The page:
Neil Young brings laughter, then tears, and again laughter to Vancouver

Neil Young at the Queen Elizabeth Theatre, 05/14/19

Photo by Ryan Johnson

Wow. Just, wow.

That was the reaction of nearly everyone in attendance at the first night of Neil Young’s two solo shows at the Queen Elizabeth Theatre.

Young made many in the theatre cry, particularly during the ever-stunning “Harvest Moon.”  These tears were a surprise to most, because Young filled the silence between songs with hilarious, sometimes grumpy and always delightful banter. The audience was audibly happy and light-hearted, and then … bam! He broke into the heart wrenching “I Believe in You,” and everyone was mush.

Young played his first solo Vancouver show at the Queen Elizabeth Theatre in 1971, and the city was more than happy to have another solo show. The acoustic set was all Young needed. In fact, a band would have broken the intense intimacy felt between the legendary singer and his adoring audience.

Photo by Ryan Johnson

The stage was filled with guitars, two pianos, an organ and a neon sign flashing the word ‘LOVE.’ Young donned a brown fedora, t-shirt and plaid shirt – he actually kind of looked like a grunge teenager circa the early ‘90s. His set often centered on environmental issues, which is something near and dear to his heart. The most poignant of these was “Mother Earth (Natural Anthem).”

Young sang of weather changes, fires and floods. He made reference to the young people currently fighting for environmental rights: “I saw young folks fight to save mother nature.” No doubt American politician Alexandra Ocasio-Cortez and the many youths who joined in on the Strike for Climate across the world this year came to the minds of audience members.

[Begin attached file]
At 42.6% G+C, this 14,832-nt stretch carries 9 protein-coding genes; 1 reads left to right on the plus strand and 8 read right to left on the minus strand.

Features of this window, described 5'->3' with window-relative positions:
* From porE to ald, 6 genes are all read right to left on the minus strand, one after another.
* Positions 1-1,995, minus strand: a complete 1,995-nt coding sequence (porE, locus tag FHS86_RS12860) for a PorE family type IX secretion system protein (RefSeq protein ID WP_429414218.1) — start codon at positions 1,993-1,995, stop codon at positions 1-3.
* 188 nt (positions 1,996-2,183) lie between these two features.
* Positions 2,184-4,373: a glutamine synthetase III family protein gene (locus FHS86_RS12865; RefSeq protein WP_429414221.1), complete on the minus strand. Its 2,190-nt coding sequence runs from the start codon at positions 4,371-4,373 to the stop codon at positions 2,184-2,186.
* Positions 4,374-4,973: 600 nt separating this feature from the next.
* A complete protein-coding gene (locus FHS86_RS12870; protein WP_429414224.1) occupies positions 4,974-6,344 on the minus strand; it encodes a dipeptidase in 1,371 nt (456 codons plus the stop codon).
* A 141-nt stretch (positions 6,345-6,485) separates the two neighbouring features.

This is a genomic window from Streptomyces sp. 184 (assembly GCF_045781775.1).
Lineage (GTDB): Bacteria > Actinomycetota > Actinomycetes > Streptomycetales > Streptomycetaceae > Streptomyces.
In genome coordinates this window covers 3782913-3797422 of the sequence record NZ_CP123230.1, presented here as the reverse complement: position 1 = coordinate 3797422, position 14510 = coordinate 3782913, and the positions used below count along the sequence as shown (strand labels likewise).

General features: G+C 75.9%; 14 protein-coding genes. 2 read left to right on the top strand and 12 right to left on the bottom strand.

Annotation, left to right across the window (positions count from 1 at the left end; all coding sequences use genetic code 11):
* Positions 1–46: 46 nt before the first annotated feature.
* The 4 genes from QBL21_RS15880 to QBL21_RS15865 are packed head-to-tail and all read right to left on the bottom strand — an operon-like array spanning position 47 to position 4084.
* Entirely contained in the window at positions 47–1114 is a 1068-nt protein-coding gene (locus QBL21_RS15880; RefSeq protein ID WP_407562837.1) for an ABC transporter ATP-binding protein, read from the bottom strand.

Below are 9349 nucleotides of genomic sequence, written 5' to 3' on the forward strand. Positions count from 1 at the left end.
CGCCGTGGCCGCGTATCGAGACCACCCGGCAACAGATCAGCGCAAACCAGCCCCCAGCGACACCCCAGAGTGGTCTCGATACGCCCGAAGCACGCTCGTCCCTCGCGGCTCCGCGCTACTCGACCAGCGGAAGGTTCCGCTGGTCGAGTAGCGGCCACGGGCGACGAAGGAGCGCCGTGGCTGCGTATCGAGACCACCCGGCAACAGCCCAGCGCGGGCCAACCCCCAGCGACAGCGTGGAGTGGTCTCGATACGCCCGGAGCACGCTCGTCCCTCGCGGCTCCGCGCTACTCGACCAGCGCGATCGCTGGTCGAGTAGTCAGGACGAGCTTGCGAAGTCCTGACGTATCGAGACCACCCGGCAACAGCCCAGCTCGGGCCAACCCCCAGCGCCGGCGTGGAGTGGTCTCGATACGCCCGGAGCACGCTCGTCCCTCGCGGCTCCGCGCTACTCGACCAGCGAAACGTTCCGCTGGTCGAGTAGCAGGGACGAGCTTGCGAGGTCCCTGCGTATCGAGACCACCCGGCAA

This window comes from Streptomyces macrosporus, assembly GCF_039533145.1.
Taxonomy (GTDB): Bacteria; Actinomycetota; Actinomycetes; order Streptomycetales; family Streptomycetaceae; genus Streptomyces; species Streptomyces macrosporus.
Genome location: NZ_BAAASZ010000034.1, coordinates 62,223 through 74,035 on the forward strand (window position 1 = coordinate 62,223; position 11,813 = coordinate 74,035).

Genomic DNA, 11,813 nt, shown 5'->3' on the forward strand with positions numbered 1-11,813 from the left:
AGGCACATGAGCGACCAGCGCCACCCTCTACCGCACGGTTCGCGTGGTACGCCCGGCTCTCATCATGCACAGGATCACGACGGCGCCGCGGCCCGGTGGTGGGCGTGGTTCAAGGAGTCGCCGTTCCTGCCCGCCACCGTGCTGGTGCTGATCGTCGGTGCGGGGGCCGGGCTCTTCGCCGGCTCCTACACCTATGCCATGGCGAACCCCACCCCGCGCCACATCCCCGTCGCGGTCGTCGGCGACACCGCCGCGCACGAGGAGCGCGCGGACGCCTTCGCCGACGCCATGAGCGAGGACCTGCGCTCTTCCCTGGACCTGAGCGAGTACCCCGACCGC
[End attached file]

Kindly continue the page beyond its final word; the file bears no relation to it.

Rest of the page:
“Old Man” got the first truly rousing sing-a-long of the evening.

“Come on old man, sing out!” said a guy from the audience. It should be noted that the audience heckling on Tuesday was particularly irritating. Most of the comments bellowed out made little sense, or impeded on the vibe of artistry Young had constructed onstage.

Photo by Ryan Johnson

Classic favourites “Cinnamon Girl” and “War of Man” and “Old Man” hit you right in the gut, proving Young’s voice to sound literally exactly the same as on the original records. Not many artists in their later years can pull this off. The few that come to mind are Dolly Parton and Jackson Browne. Young’s guitar work on “Ohio” was particularly shocking in its perfection, proving Young has never missed a beat in his musical proficiency.

As Young made his way through his setlist, he started to wing it a bit. Or at least wanted the audience to think he was.

“I’m just making [stuff] up now,”  Young said as he wandered around the stage trying to figure out want song to play and, therefore, which instrument to pick up. However, it all seemed utterly natural and charming.

Young is a master at creating a large, orchestral sound all by himself – whether using harmonicas, looper pedals, or the banjo for Harvest Moon classic “Old King.” When he broke into “Harvest Moon” and, immediately after, “Heart of Gold,” the audience was officially a gonner.

Photo by Ryan Johnson

Young’s encore choice, “Tumbleweed,” was the perfect choice to end such an intimate evening. The Crosby, Stills, Nash and Young and Buffalo Springfield alum stood on-stage with his ukulele, and sang:

Tumbleweed, your inner spirit is a peace sign to me
Life is full of little tricks and we can always pick up sticks
And build again, that’s what we do
These lyrics hint at an innate optimism. A belief that we can bring Mother Earth back and heal through love. This ending left the audience thrilled that they had just witnessed a Neil Young performance that – despite his many, many years of musicianship – the artist was all in on. And the crowd was all in on Neil Young.
Photo by Ryan Johnson